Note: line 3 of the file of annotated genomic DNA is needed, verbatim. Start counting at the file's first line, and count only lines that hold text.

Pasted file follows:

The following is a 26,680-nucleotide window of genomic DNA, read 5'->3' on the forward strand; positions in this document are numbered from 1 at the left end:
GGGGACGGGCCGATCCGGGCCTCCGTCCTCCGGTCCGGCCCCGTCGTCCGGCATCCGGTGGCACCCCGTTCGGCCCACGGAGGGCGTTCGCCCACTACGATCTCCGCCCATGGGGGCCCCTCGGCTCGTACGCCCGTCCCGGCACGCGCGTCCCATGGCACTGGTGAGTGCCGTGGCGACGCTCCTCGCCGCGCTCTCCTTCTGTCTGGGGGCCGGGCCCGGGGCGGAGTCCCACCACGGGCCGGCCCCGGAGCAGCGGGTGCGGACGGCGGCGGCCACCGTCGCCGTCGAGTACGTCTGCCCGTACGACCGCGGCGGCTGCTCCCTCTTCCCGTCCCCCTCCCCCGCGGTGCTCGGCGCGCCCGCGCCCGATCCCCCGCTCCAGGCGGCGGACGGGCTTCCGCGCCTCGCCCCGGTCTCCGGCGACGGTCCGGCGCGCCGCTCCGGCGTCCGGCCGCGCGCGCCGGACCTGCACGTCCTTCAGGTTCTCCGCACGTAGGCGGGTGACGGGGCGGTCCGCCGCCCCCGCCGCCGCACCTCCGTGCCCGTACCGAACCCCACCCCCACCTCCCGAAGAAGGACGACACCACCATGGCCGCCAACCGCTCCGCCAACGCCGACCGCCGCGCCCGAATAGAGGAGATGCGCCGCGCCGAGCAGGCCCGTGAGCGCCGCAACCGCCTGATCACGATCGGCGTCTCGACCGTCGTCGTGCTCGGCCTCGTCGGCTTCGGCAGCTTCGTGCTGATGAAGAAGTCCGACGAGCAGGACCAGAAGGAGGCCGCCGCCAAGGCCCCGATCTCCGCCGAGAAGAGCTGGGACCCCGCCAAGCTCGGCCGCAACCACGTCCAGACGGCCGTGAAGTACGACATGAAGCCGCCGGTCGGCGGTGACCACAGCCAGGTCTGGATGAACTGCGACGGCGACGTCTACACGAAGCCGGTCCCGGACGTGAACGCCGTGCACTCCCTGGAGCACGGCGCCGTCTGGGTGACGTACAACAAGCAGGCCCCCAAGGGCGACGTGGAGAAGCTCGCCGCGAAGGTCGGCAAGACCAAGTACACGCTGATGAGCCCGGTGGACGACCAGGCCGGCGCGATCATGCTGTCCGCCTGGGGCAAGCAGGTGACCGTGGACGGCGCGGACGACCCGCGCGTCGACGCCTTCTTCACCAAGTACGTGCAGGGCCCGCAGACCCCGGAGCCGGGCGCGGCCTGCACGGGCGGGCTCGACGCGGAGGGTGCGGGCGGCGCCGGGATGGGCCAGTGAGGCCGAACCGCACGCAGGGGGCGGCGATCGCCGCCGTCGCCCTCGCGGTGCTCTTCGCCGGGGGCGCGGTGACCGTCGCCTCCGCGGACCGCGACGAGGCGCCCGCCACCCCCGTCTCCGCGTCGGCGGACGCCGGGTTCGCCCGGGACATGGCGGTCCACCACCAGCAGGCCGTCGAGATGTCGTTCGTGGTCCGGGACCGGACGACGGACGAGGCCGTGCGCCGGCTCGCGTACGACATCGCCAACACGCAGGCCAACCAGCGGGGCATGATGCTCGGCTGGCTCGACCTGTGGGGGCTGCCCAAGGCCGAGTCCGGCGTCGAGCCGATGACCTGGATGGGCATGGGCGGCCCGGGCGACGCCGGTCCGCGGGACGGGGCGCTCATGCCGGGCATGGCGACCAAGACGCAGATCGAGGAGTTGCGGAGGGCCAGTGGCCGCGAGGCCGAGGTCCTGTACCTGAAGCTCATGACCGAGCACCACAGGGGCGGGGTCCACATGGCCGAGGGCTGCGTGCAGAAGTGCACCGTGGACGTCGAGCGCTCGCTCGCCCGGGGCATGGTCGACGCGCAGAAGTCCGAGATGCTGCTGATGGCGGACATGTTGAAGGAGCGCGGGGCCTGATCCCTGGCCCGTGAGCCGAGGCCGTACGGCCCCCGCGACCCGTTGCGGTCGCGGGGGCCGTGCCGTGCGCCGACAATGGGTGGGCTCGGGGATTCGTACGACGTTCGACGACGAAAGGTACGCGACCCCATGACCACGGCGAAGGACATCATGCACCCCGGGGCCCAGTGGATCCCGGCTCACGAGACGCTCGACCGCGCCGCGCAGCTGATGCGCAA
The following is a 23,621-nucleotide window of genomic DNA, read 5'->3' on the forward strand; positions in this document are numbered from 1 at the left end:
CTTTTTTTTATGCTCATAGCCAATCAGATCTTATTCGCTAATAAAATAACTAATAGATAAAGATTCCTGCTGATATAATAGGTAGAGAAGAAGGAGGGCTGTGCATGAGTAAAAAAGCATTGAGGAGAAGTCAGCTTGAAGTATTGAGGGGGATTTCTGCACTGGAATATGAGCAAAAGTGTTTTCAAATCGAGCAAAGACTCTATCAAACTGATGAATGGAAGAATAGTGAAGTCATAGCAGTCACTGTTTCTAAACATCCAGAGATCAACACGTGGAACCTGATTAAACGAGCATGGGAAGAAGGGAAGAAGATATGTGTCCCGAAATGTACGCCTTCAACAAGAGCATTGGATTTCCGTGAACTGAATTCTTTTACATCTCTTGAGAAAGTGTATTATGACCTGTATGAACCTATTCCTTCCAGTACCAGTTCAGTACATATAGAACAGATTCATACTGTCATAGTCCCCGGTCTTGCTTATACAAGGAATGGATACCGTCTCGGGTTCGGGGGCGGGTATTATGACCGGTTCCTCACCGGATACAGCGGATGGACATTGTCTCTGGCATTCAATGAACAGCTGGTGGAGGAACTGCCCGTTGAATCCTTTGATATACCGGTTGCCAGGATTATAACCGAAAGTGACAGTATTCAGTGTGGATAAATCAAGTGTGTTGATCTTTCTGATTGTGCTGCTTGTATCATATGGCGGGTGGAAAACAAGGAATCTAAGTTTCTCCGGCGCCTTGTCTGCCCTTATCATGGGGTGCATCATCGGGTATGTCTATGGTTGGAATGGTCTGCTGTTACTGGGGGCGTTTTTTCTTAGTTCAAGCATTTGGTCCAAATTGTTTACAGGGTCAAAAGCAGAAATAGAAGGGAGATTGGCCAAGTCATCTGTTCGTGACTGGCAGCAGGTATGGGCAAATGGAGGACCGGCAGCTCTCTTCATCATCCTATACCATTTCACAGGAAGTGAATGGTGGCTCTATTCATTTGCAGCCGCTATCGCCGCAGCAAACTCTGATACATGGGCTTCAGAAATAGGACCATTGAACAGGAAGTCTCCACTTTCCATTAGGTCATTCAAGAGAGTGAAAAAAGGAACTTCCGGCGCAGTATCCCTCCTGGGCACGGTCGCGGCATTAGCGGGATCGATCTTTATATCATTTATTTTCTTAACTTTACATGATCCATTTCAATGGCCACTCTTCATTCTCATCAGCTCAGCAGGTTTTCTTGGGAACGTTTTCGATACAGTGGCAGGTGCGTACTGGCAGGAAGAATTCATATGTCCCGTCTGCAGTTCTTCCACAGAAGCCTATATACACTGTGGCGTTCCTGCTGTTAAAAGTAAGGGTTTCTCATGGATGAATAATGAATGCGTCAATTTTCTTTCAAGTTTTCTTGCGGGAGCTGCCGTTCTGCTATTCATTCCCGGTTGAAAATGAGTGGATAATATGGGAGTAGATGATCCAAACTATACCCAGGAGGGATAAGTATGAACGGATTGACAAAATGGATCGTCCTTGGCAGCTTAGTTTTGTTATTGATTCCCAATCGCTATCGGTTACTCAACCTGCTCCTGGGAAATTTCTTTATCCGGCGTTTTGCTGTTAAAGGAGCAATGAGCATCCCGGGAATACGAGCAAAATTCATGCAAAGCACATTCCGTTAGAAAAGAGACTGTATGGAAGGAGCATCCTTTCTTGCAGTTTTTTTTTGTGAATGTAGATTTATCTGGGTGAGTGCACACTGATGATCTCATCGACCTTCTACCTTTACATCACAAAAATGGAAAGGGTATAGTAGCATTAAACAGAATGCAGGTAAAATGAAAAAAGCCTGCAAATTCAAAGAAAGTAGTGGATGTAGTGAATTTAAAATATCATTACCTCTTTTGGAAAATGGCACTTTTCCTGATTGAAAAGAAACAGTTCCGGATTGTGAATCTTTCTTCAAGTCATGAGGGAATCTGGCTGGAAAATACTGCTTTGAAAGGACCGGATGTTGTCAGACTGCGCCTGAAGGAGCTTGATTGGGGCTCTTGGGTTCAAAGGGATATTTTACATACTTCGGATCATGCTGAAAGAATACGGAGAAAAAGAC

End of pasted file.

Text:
The following is a 23,621-nucleotide window of genomic DNA, read 5'->3' on the forward strand; positions in this document are numbered from 1 at the left end: